For me, living faithfully after Christendom is an exercise in improvising in the key of gospel. We face – daily; hourly – previously-unimagined challenges and situations; a set of rules is too solid, too clunky, to cope. Obeying rules, however well-intentioned and well-written, will make us irrelevant and offensive. Instead, we need to learn to indwell the gospel narrative the way a jazz soloist learns to indwell the music, and to be as responsive to the ever-changing context as a soloist is to the audience and to the previous solos of her fellow players. We need to immediately, instinctively, create new movements that beautifully express one example of what gospel might look like in this particular context.
Of course, it is hard – so hard…
And – we’re talking improv – of course there is no training manual…
But there is that moment in jazz when you hear it (Kind of Blue, anyone?) and know that here is something that is at once both powerfully authentic and immediately relevant, and so that stands as a marker of what it looks like, how amazing it can be, when someone just gets it right.
And when a Pope asks a beggar to hear his confession…
Or when Andrew and Brenda and Nathan print some T-shirts reading ‘I’m sorry’…
Or when Tony throws a birthday party for a prostitute at three o’clock in the morning…
Or when the women of the church I once led said ‘we’re going to give her the mother of all baby showers…’
Or – well, I have some more stories, but what would you add to this list?…
…when these things happen, I swear I hear angels singing as they did in the hills above Bethlehem, and Heaven partying the way only Heaven can – because someone has learnt how to improvise in the key of gospel.
“[Mary] is introducing her son; but the child she shows to us is precisely a figure who gives his whole attention to her…. And it is not only that we cannot understand Mary without seeing her as pointing to Christ: we cannot understand Christ without seeing his attention to Mary. Jesus does not appear to us a solitary monarch, enthroned afar off, but as someone whose being and loving is always engaged, already directed towards humanity…. In this icon, Mary is who she is by pointing away from herself: her identity is caught up in leading us to Jesus. She is ‘the one who points the way’ in several senses, therefore. The way to life is the path away from self-contemplation and self-presentation, from putting oneself before the human world as an isolated unit, a solid lump of human material, sufficient to itself. More specifically, it is a path towards Jesus; but, in turn, not towards a Jesus who is himself an isolated figure, but towards his loving attention directed towards someone else…. The way to Jesus and with Jesus is the way into his own self-forgetting engagement with the human world, not simply a contemplating of him as a divine individual.”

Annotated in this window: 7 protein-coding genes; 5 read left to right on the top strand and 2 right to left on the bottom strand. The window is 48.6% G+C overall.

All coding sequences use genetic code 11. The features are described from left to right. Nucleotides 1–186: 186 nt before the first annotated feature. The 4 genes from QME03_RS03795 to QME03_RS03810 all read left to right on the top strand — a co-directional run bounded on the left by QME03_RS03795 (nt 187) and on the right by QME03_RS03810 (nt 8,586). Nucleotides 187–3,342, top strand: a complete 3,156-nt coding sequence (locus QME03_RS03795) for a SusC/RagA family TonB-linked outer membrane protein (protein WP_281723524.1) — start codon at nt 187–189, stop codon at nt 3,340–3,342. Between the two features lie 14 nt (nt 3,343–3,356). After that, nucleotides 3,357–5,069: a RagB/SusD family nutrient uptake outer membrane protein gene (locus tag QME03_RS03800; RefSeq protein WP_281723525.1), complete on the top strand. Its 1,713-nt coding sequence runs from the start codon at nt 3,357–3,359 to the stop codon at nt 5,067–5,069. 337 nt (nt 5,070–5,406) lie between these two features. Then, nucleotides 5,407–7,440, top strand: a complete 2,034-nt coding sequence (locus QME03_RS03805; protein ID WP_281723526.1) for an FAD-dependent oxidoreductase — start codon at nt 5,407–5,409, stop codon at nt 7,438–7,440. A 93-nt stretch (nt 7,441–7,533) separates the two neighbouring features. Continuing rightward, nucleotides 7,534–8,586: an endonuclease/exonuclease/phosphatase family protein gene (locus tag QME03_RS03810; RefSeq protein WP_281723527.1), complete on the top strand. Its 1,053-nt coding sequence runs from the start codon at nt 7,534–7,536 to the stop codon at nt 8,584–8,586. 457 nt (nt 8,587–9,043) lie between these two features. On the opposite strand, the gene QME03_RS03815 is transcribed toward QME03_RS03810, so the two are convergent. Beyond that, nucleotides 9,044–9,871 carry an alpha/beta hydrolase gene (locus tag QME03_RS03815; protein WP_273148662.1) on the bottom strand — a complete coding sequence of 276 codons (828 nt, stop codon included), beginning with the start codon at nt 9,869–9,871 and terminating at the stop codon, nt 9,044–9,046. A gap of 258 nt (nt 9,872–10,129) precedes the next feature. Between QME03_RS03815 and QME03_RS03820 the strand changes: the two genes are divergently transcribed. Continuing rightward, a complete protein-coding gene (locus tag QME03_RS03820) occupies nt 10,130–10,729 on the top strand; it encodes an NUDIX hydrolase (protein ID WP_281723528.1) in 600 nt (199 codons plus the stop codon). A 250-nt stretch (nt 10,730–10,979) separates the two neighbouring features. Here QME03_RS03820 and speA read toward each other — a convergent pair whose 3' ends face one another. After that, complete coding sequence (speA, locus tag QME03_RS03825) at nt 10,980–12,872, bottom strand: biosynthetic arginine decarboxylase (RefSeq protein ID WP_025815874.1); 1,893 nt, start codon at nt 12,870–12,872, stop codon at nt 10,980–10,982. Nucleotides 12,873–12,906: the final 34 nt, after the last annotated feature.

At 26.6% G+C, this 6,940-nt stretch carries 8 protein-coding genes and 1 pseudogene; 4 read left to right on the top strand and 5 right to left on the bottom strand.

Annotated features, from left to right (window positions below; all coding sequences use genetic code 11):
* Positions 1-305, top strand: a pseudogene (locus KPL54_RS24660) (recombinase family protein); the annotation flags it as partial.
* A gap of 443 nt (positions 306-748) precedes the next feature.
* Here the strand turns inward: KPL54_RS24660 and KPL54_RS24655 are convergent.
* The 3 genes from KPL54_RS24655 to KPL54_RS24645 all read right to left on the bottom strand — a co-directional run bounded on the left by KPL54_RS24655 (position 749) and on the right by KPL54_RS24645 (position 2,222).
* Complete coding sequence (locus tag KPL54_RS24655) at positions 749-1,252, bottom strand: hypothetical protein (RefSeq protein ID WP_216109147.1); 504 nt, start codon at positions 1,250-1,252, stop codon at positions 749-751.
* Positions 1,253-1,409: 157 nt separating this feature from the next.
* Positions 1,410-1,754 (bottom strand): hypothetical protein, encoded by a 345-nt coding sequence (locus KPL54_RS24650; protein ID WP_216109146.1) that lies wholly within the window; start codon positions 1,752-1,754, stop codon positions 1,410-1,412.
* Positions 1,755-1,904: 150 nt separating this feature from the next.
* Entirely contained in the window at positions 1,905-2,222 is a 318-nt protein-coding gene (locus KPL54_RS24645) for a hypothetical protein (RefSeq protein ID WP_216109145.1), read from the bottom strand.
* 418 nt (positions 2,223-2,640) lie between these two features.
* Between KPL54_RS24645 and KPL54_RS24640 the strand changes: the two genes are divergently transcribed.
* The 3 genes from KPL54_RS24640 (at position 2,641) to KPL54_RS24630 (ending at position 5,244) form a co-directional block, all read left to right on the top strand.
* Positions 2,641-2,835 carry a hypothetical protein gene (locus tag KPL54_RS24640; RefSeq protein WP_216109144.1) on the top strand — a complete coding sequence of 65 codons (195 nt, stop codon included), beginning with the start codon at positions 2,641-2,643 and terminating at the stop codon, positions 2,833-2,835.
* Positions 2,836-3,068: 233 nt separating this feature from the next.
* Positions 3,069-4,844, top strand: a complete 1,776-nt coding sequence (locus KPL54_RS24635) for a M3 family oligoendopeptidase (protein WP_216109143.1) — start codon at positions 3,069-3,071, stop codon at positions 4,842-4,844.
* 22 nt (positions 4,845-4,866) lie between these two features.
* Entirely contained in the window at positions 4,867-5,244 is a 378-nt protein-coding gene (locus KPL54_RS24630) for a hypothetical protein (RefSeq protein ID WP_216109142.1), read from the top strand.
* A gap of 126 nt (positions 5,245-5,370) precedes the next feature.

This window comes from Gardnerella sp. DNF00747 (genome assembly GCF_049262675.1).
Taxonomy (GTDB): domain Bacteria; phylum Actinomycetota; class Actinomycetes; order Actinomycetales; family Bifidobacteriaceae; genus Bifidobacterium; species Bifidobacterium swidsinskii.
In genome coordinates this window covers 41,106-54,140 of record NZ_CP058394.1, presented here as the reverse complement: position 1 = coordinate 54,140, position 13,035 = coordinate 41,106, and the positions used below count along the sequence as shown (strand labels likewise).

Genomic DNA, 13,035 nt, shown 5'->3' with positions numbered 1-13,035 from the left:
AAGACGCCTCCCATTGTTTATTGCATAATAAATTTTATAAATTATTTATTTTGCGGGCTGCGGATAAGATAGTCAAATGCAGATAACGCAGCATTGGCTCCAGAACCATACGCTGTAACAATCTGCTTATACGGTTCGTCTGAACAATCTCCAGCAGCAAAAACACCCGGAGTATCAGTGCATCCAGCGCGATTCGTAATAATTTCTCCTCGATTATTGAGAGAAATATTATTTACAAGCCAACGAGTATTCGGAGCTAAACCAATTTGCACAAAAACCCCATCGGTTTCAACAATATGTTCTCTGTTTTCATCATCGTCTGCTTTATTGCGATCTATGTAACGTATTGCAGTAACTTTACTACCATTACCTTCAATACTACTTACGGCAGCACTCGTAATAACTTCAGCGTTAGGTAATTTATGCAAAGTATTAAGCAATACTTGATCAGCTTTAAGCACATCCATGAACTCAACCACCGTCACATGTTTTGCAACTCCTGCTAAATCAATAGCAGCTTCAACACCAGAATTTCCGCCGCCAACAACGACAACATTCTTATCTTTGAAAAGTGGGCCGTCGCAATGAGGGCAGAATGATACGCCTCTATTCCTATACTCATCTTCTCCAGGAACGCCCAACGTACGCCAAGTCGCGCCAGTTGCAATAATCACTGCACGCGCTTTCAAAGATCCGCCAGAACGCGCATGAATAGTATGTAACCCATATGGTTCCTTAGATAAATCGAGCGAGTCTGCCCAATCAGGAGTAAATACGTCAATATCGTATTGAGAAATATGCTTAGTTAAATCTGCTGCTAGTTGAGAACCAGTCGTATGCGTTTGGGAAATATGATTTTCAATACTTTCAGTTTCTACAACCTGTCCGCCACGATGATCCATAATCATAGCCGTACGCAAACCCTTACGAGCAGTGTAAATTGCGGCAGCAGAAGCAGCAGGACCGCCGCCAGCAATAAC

The most wonderful, most shocking, most desperately beautiful thing about the Cross of Christ, is that through the self-offering of Jesus, God not only forgives our sin, not only applies to us the righteousness of His Son, but also bestows upon us His innocence as well, lays His character upon us as something that can start to soak into us, so that we become more like Him by degrees, until the moment when we will wake up in His likeness. We can struggle and fight with Him as much as we like, but if we have said ‘yes’ to His hand upon us, we’re captive to mercy and doomed to Heaven, I’m afraid, destined by sovereign election and grace to become as like Him as possible. And the question He implicitly puts forward to us all the time, in every word of His, is this: If that is what you will look like in Heaven, why not start acting like it now?The Rt. Rev. Dorsey McConnell, here (via bethmaynard)
Proverbs is only half of wisdom. The other half is found in the Book of Job. And Ecclesiastes. And Jesus at Golgotha. The other part of wisdom—the deeper wisdom—centers on the folly of the Cross.
Not the Cross as a mere rest stop on the way to Resurrection. Not suffering as a means to an end. Not hardship that builds character and makes us better. That’s more Proverbs wisdom and is true as far as it goes. That’s the theology of glory—if we do this and that, and endure this and that with the right attitude, all will be well.
The theology of the Cross says that God is most deeply met in the suffering itself, not just on the other side of it. Forgiveness of sins is not found after the Cross, but in, with, and under the Cross. This is the “wisdom of the cross” (1 Cor. 1–2) that is folly to the world.
Lewis is a brilliant storyteller; he’s not one of the world’s great novelists. But even so, what he does, he does wonderfully. He is always very good at depicting something about joy.